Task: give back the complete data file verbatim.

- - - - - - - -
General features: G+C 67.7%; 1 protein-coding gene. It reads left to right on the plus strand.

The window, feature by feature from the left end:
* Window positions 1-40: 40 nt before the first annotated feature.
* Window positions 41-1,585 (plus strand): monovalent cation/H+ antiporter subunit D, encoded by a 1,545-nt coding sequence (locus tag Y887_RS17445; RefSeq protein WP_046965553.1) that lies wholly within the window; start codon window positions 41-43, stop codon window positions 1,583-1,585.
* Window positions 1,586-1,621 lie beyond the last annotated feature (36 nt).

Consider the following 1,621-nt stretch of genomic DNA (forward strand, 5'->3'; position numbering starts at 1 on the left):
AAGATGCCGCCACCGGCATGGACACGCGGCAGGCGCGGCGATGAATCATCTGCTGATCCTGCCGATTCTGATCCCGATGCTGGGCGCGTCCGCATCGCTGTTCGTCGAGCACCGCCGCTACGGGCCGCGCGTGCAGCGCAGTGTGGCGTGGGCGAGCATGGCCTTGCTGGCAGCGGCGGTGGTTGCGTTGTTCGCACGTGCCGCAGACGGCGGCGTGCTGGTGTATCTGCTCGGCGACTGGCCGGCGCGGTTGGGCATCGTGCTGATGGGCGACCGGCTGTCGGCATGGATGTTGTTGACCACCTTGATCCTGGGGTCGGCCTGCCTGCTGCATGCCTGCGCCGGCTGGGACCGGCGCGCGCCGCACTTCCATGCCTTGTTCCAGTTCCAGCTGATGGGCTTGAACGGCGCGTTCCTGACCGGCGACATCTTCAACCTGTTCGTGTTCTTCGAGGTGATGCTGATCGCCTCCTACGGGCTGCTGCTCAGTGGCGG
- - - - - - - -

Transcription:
General features: G+C 67.7%; 1 protein-coding gene. It reads left to right on the plus strand.

The window, feature by feature from the left end:
* Window positions 1-40: 40 nt before the first annotated feature.
* Window positions 41-1,585 (plus strand): monovalent cation/H+ antiporter subunit D, encoded by a 1,545-nt coding sequence (locus tag Y887_RS17445; RefSeq protein WP_046965553.1) that lies wholly within the window; start codon window positions 41-43, stop codon window positions 1,583-1,585.
* Window positions 1,586-1,621 lie beyond the last annotated feature (36 nt).

Consider the following 1,621-nt stretch of genomic DNA (forward strand, 5'->3'; position numbering starts at 1 on the left):
AAGATGCCGCCACCGGCATGGACACGCGGCAGGCGCGGCGATGAATCATCTGCTGATCCTGCCGATTCTGATCCCGATGCTGGGCGCGTCCGCATCGCTGTTCGTCGAGCACCGCCGCTACGGGCCGCGCGTGCAGCGCAGTGTGGCGTGGGCGAGCATGGCCTTGCTGGCAGCGGCGGTGGTTGCGTTGTTCGCACGTGCCGCAGACGGCGGCGTGCTGGTGTATCTGCTCGGCGACTGGCCGGCGCGGTTGGGCATCGTGCTGATGGGCGACCGGCTGTCGGCATGGATGTTGTTGACCACCTTGATCCTGGGGTCGGCCTGCCTGCTGCATGCCTGCGCCGGCTGGGACCGGCGCGCGCCGCACTTCCATGCCTTGTTCCAGTTCCAGCTGATGGGCTTGAACGGCGCGTTCCTGACCGGCGACATCTTCAACCTGTTCGTGTTCTTCGAGGTGATGCTGATCGCCTCCTACGGGCTGCTGCTCAGTGGCGG